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Management decision making: The Nestle Nespresso case

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case study
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  1. Defining the problem
  2. Framing the issue properly
  3. Identifying alternatives
    1. Try to enter the medium-range coffee capsule market
    2. Merge with Nescafé to get a good place in the medium range coffee capsule market
    3. Merge with Nescafé and keep the existing position
    4. Create new patents that could get the same effects than the first ones
    5. Do nothing and continue just like the patents would still operate
  4. Selecting an approach
  5. Choosing the process, planning and implementation

Nestle Nespresso is one of the fastest growing subsidiaries of the Nestlé group. The group includes many different brands producing coffee. Among them, there are two very profitable entities: Nespresso and Nescafé. Although they are not the same company, they are owned by the same group, and perform different activities. Nestlé Nescafé is a company that specializes in medium-range coffee. This brand owns many different ranges of products from soluble coffee to small portioned coffee sets. The products are sold in supermarkets, and this is one of its big differences with Nespresso. It is true that one of the particular features that we could identify about Nespresso is the fact that the company sells its products within a fully owned network of outlets. Nespresso is a company that specializes in high-end coffee and coffee machines for rich people. In fact, it was created with this concept in mind at the very inception. The company was created in Switzerland in 1982 to provide high quality coffee to homes, and commercial entities. Thus, this branch of Nestlé created a very powerful coffee machine that was very expensive from the very beginning, and provided two or three different capsules. It catered to what we call in marketing, a niche market. Nespresso looks for the best coffees from all around the world, and is very particular about quality: all the coffees that do not match with the company's exigencies are given to Nestle Nescafe.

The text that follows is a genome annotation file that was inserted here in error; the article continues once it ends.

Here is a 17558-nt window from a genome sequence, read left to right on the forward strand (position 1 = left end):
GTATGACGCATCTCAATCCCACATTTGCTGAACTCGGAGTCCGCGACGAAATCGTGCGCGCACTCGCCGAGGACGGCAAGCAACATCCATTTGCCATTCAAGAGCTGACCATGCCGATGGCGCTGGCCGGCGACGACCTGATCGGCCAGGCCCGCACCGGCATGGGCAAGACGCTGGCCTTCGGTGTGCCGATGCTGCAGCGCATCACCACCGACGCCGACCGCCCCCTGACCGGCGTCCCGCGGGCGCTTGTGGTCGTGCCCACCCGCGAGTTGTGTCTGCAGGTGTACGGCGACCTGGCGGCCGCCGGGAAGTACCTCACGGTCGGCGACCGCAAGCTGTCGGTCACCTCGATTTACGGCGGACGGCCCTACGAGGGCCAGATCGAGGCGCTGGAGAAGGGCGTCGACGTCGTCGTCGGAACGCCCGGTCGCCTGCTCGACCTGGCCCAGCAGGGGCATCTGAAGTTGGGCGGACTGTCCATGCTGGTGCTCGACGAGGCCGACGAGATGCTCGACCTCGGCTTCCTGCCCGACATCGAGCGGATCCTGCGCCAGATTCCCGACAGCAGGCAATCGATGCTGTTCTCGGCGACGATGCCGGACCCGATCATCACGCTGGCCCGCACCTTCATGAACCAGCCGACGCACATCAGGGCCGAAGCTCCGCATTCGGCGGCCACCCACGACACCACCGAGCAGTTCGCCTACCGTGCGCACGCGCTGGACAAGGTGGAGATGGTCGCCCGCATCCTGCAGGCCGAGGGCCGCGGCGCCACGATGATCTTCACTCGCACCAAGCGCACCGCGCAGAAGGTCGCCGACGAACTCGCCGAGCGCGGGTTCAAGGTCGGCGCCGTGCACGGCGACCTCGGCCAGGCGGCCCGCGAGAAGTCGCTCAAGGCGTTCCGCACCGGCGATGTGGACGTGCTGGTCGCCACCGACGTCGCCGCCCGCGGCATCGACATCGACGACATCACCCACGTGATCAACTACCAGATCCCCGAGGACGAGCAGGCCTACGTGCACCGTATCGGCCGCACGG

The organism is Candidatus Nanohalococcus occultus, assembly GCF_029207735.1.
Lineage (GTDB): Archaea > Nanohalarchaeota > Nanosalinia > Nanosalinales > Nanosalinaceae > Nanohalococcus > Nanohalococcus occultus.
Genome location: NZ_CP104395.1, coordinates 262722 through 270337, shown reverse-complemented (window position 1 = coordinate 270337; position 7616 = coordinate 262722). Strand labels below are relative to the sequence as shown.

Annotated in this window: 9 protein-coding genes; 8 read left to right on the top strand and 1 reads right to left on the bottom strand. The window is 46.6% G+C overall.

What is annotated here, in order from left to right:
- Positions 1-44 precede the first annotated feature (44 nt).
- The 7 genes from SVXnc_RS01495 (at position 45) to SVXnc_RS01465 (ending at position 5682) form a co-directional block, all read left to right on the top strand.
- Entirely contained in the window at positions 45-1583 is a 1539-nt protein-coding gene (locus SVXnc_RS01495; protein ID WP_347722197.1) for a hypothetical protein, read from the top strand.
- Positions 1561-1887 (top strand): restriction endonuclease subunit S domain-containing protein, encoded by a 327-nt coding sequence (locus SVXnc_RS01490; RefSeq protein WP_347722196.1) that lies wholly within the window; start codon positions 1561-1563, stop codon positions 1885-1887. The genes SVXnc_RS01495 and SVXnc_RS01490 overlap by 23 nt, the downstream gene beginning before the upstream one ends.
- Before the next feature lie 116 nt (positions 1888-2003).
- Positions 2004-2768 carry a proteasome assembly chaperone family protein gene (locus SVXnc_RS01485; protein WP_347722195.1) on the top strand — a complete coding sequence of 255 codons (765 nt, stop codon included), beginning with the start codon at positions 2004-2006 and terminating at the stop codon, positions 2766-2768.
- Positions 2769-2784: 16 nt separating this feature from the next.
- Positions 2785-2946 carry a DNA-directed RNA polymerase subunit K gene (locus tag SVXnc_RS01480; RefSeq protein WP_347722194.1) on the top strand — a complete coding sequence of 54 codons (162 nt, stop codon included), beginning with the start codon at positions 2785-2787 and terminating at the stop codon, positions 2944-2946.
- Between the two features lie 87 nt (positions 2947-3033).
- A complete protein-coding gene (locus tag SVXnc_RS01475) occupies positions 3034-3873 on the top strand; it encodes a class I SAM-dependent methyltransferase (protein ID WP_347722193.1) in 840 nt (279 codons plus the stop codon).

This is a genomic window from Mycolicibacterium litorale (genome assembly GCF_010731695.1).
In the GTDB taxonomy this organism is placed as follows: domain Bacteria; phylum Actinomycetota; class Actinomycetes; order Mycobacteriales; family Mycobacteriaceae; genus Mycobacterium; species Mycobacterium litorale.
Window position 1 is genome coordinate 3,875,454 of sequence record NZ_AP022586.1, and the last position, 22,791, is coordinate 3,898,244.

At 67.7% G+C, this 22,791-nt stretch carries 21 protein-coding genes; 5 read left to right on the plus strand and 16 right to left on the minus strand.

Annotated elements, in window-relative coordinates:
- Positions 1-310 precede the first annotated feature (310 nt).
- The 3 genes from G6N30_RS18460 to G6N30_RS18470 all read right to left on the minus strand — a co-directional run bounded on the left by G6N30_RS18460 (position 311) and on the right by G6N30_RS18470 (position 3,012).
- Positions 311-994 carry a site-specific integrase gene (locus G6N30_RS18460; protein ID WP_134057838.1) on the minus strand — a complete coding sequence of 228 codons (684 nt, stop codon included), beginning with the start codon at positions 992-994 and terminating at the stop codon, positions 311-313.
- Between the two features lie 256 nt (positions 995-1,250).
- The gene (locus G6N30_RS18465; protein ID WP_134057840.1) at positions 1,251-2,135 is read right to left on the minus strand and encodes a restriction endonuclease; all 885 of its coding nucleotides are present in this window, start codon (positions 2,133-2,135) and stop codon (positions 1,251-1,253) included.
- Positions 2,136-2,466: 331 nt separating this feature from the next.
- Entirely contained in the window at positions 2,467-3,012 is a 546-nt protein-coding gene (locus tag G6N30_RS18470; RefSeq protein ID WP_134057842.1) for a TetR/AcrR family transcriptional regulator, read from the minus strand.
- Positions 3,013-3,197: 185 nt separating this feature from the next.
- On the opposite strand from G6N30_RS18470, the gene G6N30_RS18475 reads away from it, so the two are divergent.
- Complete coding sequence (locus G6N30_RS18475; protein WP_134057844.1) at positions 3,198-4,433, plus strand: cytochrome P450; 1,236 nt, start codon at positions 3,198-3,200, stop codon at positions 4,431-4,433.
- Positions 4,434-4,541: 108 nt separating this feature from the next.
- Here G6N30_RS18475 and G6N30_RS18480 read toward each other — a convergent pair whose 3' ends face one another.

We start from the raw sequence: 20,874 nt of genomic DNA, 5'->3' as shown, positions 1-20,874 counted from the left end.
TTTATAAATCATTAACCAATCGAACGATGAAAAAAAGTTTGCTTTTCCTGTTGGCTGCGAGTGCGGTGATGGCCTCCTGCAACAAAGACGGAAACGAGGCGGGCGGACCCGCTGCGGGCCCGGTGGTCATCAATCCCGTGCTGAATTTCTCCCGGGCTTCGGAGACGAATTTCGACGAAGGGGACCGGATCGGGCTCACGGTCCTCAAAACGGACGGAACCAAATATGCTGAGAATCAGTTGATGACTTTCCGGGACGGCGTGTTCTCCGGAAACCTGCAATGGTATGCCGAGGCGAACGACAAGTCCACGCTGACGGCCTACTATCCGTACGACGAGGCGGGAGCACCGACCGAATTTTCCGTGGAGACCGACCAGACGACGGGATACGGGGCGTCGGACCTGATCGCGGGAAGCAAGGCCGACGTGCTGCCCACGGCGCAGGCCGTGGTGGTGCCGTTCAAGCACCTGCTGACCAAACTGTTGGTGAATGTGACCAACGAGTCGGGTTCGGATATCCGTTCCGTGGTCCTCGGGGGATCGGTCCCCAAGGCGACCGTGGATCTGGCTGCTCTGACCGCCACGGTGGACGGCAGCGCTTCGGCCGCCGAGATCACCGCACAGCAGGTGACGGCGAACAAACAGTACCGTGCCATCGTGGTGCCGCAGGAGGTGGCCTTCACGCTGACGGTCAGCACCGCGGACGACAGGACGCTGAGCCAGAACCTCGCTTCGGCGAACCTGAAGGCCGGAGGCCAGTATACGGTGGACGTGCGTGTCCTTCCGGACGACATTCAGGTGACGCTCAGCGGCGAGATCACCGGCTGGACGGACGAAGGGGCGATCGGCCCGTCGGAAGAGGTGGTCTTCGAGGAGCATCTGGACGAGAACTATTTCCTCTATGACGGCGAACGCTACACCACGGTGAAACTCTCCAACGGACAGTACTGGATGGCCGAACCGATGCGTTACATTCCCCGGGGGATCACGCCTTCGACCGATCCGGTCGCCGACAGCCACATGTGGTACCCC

[...] It is also true that it would give Nespresso another 20 years to think about the future strategy. To merge with Nescafé would not be a good idea and would be difficult due to the fact that they were two entities for two different purposes. Nestlé has invested in a 15-year research and development program with high financial investments. It made a similar investment in marketing campaigns in those last years. It is sure that Nespresso has a place of its own in the market, just like Nescafe, which could continue to provide other forms of coffee like powder, soluble coffee etc. [...]


[...] Another big factor that would make the issue very significant is the fact that 2011 is very near and Nespresso has not engaged any program to settle the patent issue. It is also possible that measures have been taken, but kept under wraps due to the spying from competition and business surveillance. However, if it has not already done so, the company might fall short of time to adopt an effective counter operation. Identifying alternatives There are four alternatives available to the company. [...]


[...] It is also noteworthy that consumers do not differentiate between the many different brands in the coffee capsule market, and so the marketing of Nespresso could benefit to other companies that sell the same system. We might add that many potential consumers do not know that Nespresso has its own outlets and think that they can find the capsules in supermarkets. In doing so, they will find competitor's products instead! This is mainly due to the fact that Nespresso does not give any information about their outlets in the advertisements. [...]

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